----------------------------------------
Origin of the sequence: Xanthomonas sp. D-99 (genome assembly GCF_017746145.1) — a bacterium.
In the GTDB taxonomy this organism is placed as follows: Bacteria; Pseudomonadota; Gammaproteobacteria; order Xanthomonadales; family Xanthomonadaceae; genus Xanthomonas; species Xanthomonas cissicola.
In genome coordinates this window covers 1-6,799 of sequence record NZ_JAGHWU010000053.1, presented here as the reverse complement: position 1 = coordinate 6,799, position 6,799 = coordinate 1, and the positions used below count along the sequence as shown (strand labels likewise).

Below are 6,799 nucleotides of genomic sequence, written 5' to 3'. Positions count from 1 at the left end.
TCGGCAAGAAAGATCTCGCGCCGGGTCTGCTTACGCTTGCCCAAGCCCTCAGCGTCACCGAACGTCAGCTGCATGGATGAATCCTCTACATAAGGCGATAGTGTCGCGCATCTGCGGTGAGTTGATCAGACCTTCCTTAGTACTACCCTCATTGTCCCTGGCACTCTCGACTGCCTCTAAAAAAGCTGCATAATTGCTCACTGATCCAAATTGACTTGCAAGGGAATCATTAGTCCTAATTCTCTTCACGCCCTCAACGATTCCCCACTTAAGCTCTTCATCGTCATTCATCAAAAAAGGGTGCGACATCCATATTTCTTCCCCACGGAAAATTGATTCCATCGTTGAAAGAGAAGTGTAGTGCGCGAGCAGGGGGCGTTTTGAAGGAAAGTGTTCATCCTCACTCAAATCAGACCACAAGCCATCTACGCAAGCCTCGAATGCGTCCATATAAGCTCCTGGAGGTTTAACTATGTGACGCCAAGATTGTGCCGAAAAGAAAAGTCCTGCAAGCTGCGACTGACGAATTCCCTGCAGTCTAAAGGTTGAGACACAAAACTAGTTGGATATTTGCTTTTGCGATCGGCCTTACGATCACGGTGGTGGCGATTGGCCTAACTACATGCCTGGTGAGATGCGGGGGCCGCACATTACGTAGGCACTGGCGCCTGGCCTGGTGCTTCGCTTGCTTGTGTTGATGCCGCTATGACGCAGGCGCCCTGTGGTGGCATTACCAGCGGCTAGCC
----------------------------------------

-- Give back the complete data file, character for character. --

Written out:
Origin of the sequence: Xanthomonas sp. D-99 (genome assembly GCF_017746145.1) — a bacterium.
In the GTDB taxonomy this organism is placed as follows: Bacteria; Pseudomonadota; Gammaproteobacteria; order Xanthomonadales; family Xanthomonadaceae; genus Xanthomonas; species Xanthomonas cissicola.
In genome coordinates this window covers 1-6,799 of sequence record NZ_JAGHWU010000053.1, presented here as the reverse complement: position 1 = coordinate 6,799, position 6,799 = coordinate 1, and the positions used below count along the sequence as shown (strand labels likewise).

Below are 6,799 nucleotides of genomic sequence, written 5' to 3'. Positions count from 1 at the left end.
TCGGCAAGAAAGATCTCGCGCCGGGTCTGCTTACGCTTGCCCAAGCCCTCAGCGTCACCGAACGTCAGCTGCATGGATGAATCCTCTACATAAGGCGATAGTGTCGCGCATCTGCGGTGAGTTGATCAGACCTTCCTTAGTACTACCCTCATTGTCCCTGGCACTCTCGACTGCCTCTAAAAAAGCTGCATAATTGCTCACTGATCCAAATTGACTTGCAAGGGAATCATTAGTCCTAATTCTCTTCACGCCCTCAACGATTCCCCACTTAAGCTCTTCATCGTCATTCATCAAAAAAGGGTGCGACATCCATATTTCTTCCCCACGGAAAATTGATTCCATCGTTGAAAGAGAAGTGTAGTGCGCGAGCAGGGGGCGTTTTGAAGGAAAGTGTTCATCCTCACTCAAATCAGACCACAAGCCATCTACGCAAGCCTCGAATGCGTCCATATAAGCTCCTGGAGGTTTAACTATGTGACGCCAAGATTGTGCCGAAAAGAAAAGTCCTGCAAGCTGCGACTGACGAATTCCCTGCAGTCTAAAGGTTGAGACACAAAACTAGTTGGATATTTGCTTTTGCGATCGGCCTTACGATCACGGTGGTGGCGATTGGCCTAACTACATGCCTGGTGAGATGCGGGGGCCGCACATTACGTAGGCACTGGCGCCTGGCCTGGTGCTTCGCTTGCTTGTGTTGATGCCGCTATGACGCAGGCGCCCTGTGGTGGCATTACCAGCGGCTAGCC